As our legal eagle once pointed out, the question we get asked most at events is: “What’s the best car to buy?”
I’ve also been on the receiving end of queries such as “What do you think of Car XYZ?”, “Which model has the lowest fuel consumption?” and “What’s your ultimate dream car?”
Lately, however, the one question I get asked more than any other is: “Don’t you get confused in a left-hand-drive car?”
You might think that being asked this repeatedly over the years would be irritating, but it isn’t. That’s because it’s actually a sensible question, usually from someone who has never driven on, or cannot picture themselves driving on, the opposite side of the road.
What’s annoying is being asked “What’s the best car to buy?” by someone I just met at an event. As a contributor once opined, it’s as nonsensical as asking me to choose who you should marry.
Anyway, so how do I deal with left-hand-drive cars and not end up going against the flow of traffic?
Well, there’s no secret to this. Firstly, when you do something often enough, it becomes second nature to you.
Secondly, being able to seamlessly switch from right-hand-drive to left-hand-drive cars is part of my job. It was never mentioned in the job description or interview because it comes with the territory.
Curious folks are usually surprised by this response. Some have even asked if I needed to be trained to do this. I tell them that it’s all just a matter of getting used to it.
The moment I get behind the wheel of a left-hand-drive car, I feel like my world has turned upside down. But I go with the flow. I adjust my mirrors accordingly, and instead of keeping left, I keep right.
Besides, once I’m in traffic, I just follow the other vehicles.
In fact, I’m more nervous as a pedestrian than as a driver when I’m in a left-hand-drive country. Paranoid, I look both ways even if I’m crossing a one-way street.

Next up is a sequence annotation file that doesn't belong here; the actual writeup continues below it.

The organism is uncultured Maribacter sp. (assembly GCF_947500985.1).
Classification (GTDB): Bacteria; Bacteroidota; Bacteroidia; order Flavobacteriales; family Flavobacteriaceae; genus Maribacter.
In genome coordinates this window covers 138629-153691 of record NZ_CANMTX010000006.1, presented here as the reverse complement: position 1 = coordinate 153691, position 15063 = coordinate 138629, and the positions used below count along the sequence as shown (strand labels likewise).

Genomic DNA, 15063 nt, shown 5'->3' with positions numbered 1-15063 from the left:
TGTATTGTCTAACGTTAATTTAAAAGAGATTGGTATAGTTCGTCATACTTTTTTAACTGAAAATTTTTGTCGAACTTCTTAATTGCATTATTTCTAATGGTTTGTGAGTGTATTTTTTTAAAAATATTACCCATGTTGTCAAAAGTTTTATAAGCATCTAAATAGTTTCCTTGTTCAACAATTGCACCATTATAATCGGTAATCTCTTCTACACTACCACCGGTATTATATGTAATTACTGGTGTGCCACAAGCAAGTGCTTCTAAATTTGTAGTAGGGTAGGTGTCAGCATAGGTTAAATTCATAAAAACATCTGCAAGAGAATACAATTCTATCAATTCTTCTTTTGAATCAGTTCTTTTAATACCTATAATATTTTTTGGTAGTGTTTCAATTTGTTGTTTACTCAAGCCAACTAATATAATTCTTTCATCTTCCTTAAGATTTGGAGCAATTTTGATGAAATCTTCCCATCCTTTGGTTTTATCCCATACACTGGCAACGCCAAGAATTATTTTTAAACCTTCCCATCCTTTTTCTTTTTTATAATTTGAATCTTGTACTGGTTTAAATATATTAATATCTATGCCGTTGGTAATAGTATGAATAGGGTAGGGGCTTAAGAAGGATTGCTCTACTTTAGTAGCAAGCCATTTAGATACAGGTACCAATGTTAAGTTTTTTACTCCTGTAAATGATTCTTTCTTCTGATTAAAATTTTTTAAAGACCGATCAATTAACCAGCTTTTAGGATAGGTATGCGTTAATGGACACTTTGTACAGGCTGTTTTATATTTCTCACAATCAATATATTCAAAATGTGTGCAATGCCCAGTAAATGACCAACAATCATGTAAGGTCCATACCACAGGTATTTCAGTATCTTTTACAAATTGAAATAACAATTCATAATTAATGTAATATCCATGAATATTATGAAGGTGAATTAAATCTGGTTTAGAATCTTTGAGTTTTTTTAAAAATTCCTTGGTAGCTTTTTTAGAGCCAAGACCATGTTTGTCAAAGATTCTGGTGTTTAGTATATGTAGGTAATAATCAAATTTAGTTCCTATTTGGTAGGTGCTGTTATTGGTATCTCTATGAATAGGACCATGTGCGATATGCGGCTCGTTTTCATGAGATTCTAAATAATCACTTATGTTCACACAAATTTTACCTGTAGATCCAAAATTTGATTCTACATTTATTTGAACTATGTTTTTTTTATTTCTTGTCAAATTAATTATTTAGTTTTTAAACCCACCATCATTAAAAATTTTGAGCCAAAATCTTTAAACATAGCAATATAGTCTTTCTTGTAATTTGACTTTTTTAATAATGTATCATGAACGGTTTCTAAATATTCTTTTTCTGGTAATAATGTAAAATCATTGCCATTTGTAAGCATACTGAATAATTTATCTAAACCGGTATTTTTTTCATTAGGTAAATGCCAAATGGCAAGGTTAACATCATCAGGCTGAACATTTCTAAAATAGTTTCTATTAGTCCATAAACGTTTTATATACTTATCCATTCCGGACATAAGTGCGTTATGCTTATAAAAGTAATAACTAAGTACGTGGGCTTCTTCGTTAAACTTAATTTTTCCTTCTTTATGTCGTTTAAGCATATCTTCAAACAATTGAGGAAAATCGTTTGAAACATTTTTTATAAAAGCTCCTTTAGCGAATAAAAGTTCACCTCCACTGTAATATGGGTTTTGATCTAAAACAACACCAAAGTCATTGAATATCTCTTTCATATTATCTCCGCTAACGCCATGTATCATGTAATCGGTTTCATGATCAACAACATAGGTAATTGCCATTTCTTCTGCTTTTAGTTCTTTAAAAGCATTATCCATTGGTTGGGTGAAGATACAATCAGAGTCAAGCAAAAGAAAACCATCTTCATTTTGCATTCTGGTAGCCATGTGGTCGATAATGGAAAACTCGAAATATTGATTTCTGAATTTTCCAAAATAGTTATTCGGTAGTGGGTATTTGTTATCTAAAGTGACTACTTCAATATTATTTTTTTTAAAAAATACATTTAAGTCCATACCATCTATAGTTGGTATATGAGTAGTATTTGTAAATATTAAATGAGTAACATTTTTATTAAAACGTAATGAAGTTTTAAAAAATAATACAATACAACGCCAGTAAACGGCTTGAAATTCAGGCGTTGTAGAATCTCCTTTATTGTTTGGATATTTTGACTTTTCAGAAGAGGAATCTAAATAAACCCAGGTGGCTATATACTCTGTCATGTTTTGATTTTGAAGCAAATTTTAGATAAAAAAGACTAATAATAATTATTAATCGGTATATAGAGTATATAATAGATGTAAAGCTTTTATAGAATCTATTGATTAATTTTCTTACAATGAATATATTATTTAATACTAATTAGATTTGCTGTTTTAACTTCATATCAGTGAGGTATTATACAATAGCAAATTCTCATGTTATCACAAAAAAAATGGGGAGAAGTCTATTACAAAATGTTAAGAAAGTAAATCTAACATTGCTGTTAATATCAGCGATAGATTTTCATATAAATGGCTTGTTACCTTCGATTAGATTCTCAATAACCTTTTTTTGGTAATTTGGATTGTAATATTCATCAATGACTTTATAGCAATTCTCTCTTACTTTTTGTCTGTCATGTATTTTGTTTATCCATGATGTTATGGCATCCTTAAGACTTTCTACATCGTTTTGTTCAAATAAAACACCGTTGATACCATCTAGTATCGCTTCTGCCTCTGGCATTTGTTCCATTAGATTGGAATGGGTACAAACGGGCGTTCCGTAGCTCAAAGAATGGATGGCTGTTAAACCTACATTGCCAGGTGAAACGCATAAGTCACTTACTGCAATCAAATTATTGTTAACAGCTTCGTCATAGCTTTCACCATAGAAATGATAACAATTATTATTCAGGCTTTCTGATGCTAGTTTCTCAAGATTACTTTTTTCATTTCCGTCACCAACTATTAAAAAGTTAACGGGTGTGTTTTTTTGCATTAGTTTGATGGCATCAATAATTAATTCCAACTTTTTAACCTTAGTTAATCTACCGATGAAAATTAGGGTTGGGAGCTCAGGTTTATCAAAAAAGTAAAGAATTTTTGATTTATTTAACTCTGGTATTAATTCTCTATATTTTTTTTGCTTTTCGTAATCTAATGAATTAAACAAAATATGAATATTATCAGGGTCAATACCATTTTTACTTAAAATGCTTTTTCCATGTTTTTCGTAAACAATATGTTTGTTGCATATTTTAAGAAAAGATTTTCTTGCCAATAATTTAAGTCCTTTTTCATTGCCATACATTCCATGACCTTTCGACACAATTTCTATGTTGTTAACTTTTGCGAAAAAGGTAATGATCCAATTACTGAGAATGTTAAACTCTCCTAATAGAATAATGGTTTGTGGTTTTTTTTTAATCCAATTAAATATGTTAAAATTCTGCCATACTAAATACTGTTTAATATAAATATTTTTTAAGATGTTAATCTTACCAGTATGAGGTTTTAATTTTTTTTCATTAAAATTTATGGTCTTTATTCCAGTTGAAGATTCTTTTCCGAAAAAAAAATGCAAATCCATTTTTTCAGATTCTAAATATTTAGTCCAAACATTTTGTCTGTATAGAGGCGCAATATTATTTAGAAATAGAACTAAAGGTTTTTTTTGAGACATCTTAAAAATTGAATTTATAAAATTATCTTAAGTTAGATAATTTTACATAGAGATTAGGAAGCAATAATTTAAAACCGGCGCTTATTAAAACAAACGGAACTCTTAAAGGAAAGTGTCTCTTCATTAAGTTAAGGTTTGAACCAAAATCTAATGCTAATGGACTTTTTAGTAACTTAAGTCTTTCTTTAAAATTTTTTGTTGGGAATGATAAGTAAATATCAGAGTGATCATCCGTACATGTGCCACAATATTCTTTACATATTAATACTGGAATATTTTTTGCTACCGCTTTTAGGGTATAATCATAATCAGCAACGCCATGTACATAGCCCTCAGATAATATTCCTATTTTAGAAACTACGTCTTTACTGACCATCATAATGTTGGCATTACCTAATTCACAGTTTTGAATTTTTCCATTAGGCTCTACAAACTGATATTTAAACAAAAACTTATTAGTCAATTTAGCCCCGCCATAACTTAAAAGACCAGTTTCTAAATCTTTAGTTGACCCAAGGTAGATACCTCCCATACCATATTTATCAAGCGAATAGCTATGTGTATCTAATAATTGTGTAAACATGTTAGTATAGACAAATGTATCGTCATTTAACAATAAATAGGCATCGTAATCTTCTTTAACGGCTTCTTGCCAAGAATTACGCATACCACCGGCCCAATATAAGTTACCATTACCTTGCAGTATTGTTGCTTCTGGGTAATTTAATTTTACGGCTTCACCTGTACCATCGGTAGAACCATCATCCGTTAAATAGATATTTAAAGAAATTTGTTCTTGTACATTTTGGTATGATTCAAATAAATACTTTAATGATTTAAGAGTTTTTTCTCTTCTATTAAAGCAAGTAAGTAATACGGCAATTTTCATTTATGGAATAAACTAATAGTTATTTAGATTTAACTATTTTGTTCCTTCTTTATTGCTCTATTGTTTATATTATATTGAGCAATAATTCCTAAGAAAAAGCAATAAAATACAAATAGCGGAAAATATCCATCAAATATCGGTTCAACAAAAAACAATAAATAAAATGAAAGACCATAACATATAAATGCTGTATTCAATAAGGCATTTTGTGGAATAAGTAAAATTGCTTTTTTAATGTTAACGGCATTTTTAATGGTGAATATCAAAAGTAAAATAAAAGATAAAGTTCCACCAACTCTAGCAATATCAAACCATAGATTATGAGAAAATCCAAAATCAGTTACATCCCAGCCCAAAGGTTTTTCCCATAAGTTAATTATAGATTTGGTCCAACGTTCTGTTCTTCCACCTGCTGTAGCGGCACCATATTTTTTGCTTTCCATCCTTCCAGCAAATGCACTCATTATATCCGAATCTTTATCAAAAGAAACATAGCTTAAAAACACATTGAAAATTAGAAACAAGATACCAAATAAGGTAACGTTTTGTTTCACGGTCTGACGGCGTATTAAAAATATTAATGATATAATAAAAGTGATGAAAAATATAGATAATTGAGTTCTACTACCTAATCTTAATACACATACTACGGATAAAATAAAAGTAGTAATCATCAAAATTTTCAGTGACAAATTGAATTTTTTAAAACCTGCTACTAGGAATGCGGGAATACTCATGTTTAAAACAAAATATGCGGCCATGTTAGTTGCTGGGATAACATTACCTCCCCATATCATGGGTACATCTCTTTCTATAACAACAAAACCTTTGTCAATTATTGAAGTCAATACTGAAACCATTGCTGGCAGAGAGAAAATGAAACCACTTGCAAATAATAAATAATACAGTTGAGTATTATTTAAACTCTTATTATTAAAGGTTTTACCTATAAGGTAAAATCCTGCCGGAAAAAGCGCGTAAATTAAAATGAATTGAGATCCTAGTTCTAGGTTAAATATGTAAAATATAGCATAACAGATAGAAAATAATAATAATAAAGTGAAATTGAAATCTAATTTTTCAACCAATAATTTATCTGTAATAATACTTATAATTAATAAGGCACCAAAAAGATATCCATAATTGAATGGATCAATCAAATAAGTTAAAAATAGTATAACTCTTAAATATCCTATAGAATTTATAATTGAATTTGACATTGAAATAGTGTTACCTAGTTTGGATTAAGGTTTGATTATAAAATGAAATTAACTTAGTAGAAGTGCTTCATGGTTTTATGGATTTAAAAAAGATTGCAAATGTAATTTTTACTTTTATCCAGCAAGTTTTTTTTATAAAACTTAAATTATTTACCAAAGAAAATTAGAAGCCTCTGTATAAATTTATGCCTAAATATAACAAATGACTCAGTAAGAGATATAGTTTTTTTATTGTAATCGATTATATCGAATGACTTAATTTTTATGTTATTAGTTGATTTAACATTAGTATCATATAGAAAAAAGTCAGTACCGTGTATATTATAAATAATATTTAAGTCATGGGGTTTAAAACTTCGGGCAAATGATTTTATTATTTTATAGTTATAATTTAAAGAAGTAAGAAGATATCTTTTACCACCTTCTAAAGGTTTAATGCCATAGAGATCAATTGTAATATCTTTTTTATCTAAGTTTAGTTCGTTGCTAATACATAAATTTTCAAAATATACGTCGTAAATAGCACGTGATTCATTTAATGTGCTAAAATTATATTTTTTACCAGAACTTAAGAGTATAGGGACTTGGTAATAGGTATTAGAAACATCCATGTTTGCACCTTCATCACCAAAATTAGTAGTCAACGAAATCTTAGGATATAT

Along with being accustomed to left-hand-drive vehicles, another unwritten job expectation is being able to handle various road and traffic conditions.
Again, there’s no way to prepare for what you might encounter overseas. You just have to jump right in.
I experienced this during a work trip to Surabaya, Indonesia. It was my first time there and I didn’t know what to expect. But I was told we would have police escorts to make the drive smoother.
The drive, however, was anything but. The majority of vehicles on the roads were motorcycles and scooters. They weaved in and out among the many saloons, SUVs, MPVs, pickups and lorries, which were all jostling for space themselves.
At first, I found the chaos maddening. But I soon realised that the trick was to not worry about hitting the scooters and motorbikes, whose riders naturally steered clear of larger vehicles.
Driving in Europe, on the other hand, is the exact opposite. Typically, there is less congestion and the roads are wider. However, the distances we have to cover in a day are sometimes between 300 and 400km, or 10 times further than the average commute in Singapore.
Long-distance drives that cover expressways, country lanes and mountain roads require your undivided attention. These conditions are probably why the average European motorist has better situational awareness than the average Singaporean driver.
There are also the higher speeds to contend with. On an unrestricted autobahn stretch in Germany, the recommended speed is 130km/h – 40km/h faster than the limit on our expressways. The faster you go, the harder you have to concentrate and the further ahead you must focus.
Apart from new driving skills, the most valuable lessons I learnt were acclimatising and adapting to new time zones – immediately.
During most European test-drive assignments, we are given half a day to settle in. The next day is spent driving and you fly home on the third day.
It took me a few trips to get used to this routine. Today, this is exactly how I like it, actually, because more work piles up the longer I’m away. “Jet lag” is not a valid excuse, and we don’t move our magazine’s deadlines.
But I haven’t mastered this job yet. With increased digitisation and our need to deliver videos, I still have much to learn.